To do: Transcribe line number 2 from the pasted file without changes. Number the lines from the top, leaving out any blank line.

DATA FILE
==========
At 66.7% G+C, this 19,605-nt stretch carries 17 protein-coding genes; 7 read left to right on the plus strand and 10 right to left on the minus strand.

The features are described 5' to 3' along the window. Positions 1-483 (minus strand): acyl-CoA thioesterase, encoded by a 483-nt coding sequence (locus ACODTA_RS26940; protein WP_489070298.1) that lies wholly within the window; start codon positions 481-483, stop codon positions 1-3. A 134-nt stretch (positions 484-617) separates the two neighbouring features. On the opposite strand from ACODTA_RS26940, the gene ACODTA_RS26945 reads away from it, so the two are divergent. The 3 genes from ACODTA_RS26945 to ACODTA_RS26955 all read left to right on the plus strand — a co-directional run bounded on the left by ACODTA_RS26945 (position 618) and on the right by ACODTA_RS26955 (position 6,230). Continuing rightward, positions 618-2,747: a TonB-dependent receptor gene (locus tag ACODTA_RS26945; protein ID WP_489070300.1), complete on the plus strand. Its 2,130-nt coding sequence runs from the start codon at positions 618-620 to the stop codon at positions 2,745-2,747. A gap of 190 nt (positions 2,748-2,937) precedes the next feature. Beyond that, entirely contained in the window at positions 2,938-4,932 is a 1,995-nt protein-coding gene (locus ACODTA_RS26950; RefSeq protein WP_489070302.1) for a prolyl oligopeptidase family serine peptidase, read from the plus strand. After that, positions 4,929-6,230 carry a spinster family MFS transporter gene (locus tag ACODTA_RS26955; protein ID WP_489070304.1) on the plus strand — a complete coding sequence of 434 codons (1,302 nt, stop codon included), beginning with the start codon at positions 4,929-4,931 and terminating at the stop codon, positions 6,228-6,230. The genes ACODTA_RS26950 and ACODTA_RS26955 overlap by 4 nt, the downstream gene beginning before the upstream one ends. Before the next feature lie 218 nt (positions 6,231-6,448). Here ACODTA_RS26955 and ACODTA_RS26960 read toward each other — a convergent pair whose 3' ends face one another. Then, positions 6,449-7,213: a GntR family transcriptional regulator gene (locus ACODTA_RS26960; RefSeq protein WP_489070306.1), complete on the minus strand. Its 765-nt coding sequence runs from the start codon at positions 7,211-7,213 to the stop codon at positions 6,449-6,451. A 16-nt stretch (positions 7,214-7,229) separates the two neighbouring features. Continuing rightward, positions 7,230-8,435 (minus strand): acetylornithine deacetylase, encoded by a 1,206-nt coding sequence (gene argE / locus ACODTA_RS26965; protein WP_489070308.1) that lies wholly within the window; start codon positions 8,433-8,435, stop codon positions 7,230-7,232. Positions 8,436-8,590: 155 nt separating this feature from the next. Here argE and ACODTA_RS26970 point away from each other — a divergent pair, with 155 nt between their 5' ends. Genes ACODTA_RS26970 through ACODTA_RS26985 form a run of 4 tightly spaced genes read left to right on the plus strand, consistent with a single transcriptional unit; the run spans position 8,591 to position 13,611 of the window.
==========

The features are described 5' to 3' along the window. Positions 1-483 (minus strand): acyl-CoA thioesterase, encoded by a 483-nt coding sequence (locus ACODTA_RS26940; protein WP_489070298.1) that lies wholly within the window; start codon positions 481-483, stop codon positions 1-3. A 134-nt stretch (positions 484-617) separates the two neighbouring features. On the opposite strand from ACODTA_RS26940, the gene ACODTA_RS26945 reads away from it, so the two are divergent. The 3 genes from ACODTA_RS26945 to ACODTA_RS26955 all read left to right on the plus strand — a co-directional run bounded on the left by ACODTA_RS26945 (position 618) and on the right by ACODTA_RS26955 (position 6,230). Continuing rightward, positions 618-2,747: a TonB-dependent receptor gene (locus tag ACODTA_RS26945; protein ID WP_489070300.1), complete on the plus strand. Its 2,130-nt coding sequence runs from the start codon at positions 618-620 to the stop codon at positions 2,745-2,747. A gap of 190 nt (positions 2,748-2,937) precedes the next feature. Beyond that, entirely contained in the window at positions 2,938-4,932 is a 1,995-nt protein-coding gene (locus ACODTA_RS26950; RefSeq protein WP_489070302.1) for a prolyl oligopeptidase family serine peptidase, read from the plus strand. After that, positions 4,929-6,230 carry a spinster family MFS transporter gene (locus tag ACODTA_RS26955; protein ID WP_489070304.1) on the plus strand — a complete coding sequence of 434 codons (1,302 nt, stop codon included), beginning with the start codon at positions 4,929-4,931 and terminating at the stop codon, positions 6,228-6,230. The genes ACODTA_RS26950 and ACODTA_RS26955 overlap by 4 nt, the downstream gene beginning before the upstream one ends. Before the next feature lie 218 nt (positions 6,231-6,448). Here ACODTA_RS26955 and ACODTA_RS26960 read toward each other — a convergent pair whose 3' ends face one another. Then, positions 6,449-7,213: a GntR family transcriptional regulator gene (locus ACODTA_RS26960; RefSeq protein WP_489070306.1), complete on the minus strand. Its 765-nt coding sequence runs from the start codon at positions 7,211-7,213 to the stop codon at positions 6,449-6,451. A 16-nt stretch (positions 7,214-7,229) separates the two neighbouring features. Continuing rightward, positions 7,230-8,435 (minus strand): acetylornithine deacetylase, encoded by a 1,206-nt coding sequence (gene argE / locus ACODTA_RS26965; protein WP_489070308.1) that lies wholly within the window; start codon positions 8,433-8,435, stop codon positions 7,230-7,232. Positions 8,436-8,590: 155 nt separating this feature from the next. Here argE and ACODTA_RS26970 point away from each other — a divergent pair, with 155 nt between their 5' ends. Genes ACODTA_RS26970 through ACODTA_RS26985 form a run of 4 tightly spaced genes read left to right on the plus strand, consistent with a single transcriptional unit; the run spans position 8,591 to position 13,611 of the window.